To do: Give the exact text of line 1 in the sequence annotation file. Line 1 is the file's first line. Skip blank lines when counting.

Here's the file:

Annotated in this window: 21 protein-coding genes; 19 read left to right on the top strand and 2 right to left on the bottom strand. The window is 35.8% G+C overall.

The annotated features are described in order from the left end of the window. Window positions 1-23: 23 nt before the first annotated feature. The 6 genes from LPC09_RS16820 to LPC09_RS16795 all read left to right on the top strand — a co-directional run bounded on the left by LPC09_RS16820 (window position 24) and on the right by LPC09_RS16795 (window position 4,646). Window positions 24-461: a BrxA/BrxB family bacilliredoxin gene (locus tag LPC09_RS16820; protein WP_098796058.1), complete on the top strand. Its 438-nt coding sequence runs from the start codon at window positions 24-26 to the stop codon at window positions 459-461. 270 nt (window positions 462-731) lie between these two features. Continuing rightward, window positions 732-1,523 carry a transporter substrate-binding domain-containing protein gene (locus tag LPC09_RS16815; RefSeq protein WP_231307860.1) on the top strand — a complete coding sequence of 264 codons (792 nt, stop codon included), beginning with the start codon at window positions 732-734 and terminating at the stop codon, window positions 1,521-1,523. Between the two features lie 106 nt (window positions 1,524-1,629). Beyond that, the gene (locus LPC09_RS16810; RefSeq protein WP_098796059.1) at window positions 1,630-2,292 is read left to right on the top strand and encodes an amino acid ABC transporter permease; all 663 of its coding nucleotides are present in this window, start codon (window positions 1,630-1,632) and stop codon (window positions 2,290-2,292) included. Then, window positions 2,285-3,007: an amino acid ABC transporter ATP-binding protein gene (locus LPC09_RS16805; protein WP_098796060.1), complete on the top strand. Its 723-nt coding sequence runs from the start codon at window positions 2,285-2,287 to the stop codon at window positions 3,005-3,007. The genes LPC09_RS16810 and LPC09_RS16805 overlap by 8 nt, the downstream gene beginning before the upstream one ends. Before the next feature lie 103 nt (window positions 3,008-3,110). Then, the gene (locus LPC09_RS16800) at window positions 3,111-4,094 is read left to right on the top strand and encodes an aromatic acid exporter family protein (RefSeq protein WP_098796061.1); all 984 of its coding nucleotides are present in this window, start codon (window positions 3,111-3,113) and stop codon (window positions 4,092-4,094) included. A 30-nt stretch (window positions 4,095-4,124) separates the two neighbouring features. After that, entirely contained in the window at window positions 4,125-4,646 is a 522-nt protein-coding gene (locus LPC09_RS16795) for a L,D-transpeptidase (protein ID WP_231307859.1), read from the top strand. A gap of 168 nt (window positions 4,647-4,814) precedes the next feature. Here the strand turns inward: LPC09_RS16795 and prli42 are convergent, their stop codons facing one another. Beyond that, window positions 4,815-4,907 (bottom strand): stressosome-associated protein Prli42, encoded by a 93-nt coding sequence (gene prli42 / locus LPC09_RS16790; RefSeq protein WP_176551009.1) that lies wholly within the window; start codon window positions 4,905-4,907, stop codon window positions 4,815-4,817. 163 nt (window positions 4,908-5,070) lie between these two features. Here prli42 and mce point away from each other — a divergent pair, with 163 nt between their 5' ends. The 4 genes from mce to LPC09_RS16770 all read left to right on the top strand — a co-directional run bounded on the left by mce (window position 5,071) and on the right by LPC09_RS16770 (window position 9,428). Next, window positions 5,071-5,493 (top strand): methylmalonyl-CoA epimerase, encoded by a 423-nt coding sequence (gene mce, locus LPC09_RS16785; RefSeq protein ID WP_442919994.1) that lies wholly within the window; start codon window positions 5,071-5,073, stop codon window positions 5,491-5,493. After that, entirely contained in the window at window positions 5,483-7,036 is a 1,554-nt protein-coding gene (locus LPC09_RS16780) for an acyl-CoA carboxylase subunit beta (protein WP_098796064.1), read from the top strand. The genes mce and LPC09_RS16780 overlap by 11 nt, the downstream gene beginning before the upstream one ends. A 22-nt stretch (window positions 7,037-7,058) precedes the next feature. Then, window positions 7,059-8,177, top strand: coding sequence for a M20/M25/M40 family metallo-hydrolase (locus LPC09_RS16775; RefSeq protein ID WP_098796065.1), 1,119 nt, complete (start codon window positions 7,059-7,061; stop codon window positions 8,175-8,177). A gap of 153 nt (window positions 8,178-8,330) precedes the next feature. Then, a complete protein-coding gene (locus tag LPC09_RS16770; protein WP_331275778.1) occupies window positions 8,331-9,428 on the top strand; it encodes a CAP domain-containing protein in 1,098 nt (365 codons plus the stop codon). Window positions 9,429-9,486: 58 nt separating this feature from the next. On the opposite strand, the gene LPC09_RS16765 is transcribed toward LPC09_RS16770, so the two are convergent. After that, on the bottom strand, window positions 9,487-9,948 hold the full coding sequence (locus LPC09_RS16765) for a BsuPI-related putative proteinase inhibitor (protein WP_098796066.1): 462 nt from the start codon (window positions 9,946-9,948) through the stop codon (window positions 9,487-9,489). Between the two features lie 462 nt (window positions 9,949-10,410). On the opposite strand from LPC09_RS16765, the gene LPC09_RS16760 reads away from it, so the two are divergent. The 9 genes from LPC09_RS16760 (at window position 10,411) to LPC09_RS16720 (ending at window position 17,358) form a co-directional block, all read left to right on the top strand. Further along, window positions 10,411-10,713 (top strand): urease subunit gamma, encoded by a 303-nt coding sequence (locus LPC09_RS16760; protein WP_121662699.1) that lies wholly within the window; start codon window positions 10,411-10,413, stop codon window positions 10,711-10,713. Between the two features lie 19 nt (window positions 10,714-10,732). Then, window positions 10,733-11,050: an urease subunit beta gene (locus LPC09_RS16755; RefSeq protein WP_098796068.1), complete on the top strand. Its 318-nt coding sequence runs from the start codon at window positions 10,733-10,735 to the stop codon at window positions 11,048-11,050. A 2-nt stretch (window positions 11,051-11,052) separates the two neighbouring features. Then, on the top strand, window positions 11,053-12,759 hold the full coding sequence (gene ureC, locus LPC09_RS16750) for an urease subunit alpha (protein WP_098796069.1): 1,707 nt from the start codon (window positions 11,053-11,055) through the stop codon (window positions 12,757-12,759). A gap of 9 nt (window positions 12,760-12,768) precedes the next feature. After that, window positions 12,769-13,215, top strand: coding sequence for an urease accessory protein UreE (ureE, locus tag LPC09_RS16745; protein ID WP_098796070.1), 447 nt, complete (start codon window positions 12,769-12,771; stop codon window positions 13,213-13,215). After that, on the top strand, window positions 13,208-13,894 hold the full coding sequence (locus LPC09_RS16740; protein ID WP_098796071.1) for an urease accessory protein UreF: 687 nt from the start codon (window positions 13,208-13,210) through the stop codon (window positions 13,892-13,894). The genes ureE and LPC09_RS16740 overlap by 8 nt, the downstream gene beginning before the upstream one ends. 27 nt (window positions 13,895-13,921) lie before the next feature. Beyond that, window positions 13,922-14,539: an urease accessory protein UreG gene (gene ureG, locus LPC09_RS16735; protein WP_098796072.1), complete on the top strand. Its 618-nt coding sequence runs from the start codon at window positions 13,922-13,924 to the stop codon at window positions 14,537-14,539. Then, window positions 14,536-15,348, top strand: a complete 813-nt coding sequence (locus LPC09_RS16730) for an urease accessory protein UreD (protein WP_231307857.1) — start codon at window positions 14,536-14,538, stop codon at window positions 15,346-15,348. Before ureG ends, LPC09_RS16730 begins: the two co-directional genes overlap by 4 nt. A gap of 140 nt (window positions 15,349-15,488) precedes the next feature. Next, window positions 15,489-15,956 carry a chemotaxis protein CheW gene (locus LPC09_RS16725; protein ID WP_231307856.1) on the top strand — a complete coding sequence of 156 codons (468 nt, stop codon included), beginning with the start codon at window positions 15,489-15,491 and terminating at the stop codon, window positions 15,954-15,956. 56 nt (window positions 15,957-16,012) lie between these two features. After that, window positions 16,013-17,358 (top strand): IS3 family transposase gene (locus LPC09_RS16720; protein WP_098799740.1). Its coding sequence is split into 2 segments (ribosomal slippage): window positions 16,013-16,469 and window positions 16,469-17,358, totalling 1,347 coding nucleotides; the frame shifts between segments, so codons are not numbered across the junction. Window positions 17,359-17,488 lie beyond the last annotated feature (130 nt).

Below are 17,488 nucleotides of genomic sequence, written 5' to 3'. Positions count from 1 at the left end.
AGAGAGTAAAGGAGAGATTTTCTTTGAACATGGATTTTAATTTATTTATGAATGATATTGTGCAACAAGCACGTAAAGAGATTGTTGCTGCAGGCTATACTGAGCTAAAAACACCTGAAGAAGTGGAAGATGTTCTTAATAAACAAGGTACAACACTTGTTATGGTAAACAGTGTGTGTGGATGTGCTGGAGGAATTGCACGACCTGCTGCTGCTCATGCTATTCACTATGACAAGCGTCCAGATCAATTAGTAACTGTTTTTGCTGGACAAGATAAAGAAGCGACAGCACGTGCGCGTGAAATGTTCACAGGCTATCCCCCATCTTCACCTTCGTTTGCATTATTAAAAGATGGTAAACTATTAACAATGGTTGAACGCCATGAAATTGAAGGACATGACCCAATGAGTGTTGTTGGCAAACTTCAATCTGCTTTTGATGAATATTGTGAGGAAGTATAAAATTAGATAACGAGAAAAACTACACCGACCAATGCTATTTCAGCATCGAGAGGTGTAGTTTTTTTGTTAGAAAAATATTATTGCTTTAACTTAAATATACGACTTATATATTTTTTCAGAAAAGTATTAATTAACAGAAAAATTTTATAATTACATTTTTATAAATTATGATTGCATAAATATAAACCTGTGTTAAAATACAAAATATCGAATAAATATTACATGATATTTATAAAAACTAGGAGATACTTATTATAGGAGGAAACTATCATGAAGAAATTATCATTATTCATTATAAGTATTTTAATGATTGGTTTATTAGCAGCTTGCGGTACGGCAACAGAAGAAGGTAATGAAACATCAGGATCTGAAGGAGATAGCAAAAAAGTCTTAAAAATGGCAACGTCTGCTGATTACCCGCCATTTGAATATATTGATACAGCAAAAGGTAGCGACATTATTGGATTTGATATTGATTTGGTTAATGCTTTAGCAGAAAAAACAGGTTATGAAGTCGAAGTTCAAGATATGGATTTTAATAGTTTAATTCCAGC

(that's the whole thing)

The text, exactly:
Annotated in this window: 21 protein-coding genes; 19 read left to right on the top strand and 2 right to left on the bottom strand. The window is 35.8% G+C overall.